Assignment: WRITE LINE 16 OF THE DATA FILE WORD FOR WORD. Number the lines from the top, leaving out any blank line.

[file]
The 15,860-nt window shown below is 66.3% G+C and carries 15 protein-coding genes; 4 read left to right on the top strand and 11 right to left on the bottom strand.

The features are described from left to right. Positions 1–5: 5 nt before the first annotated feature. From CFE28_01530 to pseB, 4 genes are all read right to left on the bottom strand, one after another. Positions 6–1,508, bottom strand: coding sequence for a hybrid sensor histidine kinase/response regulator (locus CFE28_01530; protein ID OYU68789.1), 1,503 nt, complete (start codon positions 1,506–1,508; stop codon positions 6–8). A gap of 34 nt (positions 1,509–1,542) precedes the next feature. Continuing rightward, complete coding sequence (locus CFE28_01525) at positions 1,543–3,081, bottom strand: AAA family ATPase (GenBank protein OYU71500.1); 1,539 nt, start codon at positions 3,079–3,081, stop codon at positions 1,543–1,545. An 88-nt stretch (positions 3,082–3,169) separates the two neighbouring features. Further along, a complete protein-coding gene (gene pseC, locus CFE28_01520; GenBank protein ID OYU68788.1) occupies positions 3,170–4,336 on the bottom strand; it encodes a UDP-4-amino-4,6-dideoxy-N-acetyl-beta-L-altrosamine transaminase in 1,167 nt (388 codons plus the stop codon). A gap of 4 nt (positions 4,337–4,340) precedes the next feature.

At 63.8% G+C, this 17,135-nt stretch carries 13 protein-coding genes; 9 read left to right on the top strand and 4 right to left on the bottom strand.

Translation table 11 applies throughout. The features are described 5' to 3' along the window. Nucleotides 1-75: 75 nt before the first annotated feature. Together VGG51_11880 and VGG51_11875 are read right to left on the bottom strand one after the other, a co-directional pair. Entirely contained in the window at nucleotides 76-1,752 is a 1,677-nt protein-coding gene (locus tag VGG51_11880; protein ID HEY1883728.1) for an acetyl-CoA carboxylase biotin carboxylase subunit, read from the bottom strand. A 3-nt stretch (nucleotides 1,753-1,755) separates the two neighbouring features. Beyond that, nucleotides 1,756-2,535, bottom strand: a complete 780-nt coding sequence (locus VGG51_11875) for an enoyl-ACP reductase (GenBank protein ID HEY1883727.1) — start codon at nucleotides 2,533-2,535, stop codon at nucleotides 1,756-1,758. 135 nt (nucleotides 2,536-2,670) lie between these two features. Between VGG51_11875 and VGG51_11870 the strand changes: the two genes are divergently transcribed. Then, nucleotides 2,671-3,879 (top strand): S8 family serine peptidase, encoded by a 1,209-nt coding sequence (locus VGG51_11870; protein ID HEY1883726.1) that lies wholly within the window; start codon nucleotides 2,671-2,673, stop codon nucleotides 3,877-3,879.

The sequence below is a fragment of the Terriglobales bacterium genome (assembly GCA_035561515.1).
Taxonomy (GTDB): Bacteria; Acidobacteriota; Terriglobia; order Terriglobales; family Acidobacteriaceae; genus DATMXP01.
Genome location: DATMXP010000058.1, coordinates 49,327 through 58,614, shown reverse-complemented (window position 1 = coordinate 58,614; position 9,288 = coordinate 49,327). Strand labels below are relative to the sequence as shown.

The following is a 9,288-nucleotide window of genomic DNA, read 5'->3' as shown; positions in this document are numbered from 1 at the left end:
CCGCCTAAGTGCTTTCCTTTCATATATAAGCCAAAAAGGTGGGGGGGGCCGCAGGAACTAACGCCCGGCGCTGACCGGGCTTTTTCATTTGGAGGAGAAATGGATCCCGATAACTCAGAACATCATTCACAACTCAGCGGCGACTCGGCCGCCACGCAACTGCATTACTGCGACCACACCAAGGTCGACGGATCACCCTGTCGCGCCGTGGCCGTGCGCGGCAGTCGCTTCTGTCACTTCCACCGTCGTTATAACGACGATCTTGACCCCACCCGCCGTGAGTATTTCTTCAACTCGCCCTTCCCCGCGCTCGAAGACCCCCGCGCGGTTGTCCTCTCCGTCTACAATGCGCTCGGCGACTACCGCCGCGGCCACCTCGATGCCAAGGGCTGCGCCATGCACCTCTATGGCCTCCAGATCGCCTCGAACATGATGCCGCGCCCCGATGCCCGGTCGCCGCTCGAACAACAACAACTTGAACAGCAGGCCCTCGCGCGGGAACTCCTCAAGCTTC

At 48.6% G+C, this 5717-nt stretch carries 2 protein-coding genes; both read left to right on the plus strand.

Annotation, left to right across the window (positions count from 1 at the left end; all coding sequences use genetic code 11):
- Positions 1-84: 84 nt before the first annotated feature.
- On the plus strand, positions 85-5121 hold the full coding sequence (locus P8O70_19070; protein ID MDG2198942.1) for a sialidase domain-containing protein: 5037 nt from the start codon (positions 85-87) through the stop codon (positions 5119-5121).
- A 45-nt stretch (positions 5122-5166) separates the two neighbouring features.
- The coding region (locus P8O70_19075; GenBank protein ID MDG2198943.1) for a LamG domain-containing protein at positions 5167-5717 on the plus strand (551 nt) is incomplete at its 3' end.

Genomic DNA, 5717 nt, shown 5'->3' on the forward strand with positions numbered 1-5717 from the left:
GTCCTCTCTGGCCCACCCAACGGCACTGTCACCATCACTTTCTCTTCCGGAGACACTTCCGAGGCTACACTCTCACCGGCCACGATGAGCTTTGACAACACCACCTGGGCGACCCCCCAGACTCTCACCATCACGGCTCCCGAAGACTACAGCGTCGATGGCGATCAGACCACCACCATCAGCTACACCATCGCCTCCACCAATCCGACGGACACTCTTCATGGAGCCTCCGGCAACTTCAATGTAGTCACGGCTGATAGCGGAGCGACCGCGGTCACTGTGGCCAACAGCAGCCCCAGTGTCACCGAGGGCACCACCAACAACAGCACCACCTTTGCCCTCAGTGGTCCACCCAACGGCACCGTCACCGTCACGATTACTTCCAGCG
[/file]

Genomic DNA, 5717 nt, shown 5'->3' on the forward strand with positions numbered 1-5717 from the left: